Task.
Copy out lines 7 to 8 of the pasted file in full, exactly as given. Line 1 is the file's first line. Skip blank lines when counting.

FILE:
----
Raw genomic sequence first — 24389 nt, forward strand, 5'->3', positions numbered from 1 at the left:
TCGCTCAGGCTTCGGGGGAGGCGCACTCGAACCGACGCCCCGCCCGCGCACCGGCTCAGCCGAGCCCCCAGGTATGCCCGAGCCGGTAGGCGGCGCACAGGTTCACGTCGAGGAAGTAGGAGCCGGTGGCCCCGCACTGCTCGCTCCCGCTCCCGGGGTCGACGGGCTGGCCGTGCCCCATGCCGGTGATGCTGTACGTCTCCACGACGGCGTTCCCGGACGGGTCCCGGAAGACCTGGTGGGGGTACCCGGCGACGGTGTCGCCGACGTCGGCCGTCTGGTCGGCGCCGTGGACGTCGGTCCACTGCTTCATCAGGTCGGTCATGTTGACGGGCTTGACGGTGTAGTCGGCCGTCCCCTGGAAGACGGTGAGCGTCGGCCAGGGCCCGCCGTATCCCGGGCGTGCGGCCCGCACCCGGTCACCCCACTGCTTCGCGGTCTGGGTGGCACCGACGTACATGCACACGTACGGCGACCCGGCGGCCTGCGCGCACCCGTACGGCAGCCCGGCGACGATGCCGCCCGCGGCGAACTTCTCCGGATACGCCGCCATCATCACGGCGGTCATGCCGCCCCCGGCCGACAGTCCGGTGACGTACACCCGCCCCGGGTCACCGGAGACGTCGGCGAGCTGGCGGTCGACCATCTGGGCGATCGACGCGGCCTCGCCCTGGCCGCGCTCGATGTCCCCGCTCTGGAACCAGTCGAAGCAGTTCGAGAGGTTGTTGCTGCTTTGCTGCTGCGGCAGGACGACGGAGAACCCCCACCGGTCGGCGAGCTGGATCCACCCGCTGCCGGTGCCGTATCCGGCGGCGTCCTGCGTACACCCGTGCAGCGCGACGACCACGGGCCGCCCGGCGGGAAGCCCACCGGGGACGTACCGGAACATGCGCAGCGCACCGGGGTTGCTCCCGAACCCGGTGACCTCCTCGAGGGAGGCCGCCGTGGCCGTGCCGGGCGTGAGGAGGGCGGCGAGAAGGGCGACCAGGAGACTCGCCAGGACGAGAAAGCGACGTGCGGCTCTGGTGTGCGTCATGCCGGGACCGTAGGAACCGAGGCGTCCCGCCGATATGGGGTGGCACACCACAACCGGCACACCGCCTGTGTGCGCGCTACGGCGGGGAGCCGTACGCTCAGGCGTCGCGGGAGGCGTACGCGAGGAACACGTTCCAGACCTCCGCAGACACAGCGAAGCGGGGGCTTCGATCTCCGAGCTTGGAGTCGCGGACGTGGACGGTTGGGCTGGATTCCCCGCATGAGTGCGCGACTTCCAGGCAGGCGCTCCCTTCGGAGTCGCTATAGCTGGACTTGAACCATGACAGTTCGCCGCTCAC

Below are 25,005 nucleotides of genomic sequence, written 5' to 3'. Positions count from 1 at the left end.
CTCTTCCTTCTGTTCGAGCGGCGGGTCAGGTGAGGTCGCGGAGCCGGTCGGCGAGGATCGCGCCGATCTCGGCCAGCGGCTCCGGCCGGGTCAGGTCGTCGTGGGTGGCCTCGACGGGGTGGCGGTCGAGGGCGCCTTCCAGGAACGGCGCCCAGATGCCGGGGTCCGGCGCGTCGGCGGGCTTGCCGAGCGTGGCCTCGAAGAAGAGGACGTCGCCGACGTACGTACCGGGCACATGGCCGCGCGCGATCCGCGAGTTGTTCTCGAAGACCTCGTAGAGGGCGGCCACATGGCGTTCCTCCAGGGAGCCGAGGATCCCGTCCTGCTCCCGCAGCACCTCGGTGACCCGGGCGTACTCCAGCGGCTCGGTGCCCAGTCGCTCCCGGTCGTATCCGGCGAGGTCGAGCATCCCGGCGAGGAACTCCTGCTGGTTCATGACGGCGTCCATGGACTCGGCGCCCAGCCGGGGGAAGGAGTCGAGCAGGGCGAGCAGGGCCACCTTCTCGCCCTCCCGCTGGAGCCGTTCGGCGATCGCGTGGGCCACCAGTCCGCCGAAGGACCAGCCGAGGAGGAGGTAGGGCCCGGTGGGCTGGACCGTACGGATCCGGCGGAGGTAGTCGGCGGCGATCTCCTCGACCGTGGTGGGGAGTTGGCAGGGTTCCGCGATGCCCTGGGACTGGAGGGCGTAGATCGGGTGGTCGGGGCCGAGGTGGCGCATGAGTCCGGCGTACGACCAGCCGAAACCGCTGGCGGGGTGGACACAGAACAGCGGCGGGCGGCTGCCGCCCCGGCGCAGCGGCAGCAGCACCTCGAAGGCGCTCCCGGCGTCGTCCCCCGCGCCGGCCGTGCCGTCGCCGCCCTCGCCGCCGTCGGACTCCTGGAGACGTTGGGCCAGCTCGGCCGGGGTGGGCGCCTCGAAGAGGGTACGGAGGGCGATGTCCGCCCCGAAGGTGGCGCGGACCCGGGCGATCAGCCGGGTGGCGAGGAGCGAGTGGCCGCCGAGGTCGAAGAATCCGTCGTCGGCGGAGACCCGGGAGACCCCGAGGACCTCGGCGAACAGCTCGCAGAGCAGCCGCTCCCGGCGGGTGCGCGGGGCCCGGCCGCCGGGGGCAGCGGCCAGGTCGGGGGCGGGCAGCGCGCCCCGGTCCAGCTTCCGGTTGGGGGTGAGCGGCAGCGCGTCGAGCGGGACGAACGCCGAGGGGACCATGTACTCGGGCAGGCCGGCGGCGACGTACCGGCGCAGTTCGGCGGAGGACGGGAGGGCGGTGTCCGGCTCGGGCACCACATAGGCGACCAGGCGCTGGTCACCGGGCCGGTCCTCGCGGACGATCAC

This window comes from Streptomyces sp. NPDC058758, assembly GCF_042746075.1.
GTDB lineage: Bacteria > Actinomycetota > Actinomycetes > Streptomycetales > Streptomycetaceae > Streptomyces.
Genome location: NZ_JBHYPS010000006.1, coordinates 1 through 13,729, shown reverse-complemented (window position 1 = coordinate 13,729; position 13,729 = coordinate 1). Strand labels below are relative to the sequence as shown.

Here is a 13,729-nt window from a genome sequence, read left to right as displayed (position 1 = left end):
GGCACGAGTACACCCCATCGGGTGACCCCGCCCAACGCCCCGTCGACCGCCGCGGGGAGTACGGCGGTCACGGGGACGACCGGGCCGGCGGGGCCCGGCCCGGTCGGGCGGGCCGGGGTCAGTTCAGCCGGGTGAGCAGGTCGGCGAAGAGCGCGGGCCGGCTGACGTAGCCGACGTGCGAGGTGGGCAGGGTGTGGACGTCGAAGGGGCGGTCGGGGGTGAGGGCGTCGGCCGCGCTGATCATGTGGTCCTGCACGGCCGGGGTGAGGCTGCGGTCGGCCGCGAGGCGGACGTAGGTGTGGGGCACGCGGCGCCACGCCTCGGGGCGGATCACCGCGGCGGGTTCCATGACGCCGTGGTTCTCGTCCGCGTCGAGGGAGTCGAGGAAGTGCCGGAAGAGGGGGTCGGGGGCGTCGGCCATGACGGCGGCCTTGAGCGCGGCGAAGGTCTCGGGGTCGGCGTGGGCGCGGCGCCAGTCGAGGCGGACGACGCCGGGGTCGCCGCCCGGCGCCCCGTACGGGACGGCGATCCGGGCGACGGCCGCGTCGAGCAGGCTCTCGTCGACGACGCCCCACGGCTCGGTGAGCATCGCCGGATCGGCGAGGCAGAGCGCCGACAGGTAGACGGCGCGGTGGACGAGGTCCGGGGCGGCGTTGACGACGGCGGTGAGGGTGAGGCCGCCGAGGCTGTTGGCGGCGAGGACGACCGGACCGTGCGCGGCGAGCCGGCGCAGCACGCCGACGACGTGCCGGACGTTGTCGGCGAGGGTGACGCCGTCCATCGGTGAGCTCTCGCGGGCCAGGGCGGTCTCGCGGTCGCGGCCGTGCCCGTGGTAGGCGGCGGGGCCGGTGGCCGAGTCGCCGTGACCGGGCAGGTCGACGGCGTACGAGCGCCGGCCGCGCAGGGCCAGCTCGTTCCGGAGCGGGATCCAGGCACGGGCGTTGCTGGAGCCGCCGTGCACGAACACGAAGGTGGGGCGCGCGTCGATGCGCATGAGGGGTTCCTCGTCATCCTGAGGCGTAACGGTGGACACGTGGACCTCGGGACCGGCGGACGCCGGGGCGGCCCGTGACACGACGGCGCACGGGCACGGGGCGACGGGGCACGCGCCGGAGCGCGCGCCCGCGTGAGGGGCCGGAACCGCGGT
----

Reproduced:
Genome location: NZ_JBHYPS010000006.1, coordinates 1 through 13,729, shown reverse-complemented (window position 1 = coordinate 13,729; position 13,729 = coordinate 1). Strand labels below are relative to the sequence as shown.

Here is a 13,729-nt window from a genome sequence, read left to right as displayed (position 1 = left end):